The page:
Computational method identifies existing drugs with virus-fighting potential
A new, computer-based screening method could reveal the virus-fighting potential of drugs originally developed to treat other conditions, reports a study in PLOS Computational Biology.
Every year, viral infections cause millions of deaths worldwide. While traditional drug development can yield powerful new antiviral medications, repurposing existing drugs that are already well understood is an appealing alternative. Feixiong Cheng of Vanderbilt University School of Medicine, Tennessee, and colleagues have developed a new strategy to quickly identify drugs with this potential.
The researchers used a molecular biology technique called gene-trap insertional mutagenesis to identify hundreds of human genes that enable viruses to hijack a human cell, but are not necessary for the cell itself to survive. A computational framework was then used to screen for existing drugs that already have known effects on these genes.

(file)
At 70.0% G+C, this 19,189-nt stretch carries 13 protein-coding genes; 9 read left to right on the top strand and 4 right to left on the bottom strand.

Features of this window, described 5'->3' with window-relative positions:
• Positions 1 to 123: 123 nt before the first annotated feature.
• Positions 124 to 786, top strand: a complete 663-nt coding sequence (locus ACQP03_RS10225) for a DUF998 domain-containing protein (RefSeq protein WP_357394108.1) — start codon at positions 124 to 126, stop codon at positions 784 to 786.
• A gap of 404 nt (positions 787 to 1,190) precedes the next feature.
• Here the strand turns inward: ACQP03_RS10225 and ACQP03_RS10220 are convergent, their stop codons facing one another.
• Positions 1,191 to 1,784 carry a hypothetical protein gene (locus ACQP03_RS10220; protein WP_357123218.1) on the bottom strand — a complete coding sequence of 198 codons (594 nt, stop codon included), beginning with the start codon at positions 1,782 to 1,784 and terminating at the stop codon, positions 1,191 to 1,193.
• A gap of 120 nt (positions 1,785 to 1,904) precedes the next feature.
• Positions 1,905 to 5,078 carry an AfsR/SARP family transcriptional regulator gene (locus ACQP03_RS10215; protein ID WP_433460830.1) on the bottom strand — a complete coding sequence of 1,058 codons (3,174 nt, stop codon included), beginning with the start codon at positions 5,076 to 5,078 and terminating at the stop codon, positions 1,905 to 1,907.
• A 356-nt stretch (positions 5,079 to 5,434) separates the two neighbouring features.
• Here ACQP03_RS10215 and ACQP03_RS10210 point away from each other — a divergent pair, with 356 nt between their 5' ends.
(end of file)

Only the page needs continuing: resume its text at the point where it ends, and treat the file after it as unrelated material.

The screening strategy revealed 110 human genes whose protein products could potentially serve as antiviral targets for specific existing drugs. These include several genes involved in HIV-1 or Ebola infection. The researchers identified the anti-arrhythmia drug ajmaline as one potential Ebola treatment.
Lab experiments and clinical trials are needed to validate the antiviral properties of any promising drugs identified using the new method. Nonetheless, says lead author Feixiong Cheng, it could enable faster discovery of medications for emerging public health threats with no known treatments, including Ebola.
In your coverage please use this URL to provide access to the freely available article in PLOS Computational Biology: http://dx.plos.org/10.1371/journal.pcbi.1005074
Citation: Cheng F, Murray JL, Zhao J, Sheng J, Zhao Z, Rubin DH (2016) Systems Biology-Based Investigation of Cellular Antiviral Drug Targets Identified by Gene-Trap Insertional Mutagenesis. PLoS Comput Biol 12(9): e1005074. doi:10.1371/ journal.pcbi.1005074
Funding: This work was supported by the National Natural Science Foundation of China (81573020). This work was also partially supported by National Institutes of Health (NIH) grants (R01LM011177) to ZZ. The funders had no role in study design, data collection and analysis, decision to publish, or preparation of the manuscript.
Competing Interests: JLM was previously employed by Zirus, Inc and is currently employed by GeneTAG Technology, Inc. The authors confirm they have no competing interests.
Donald H. Rubin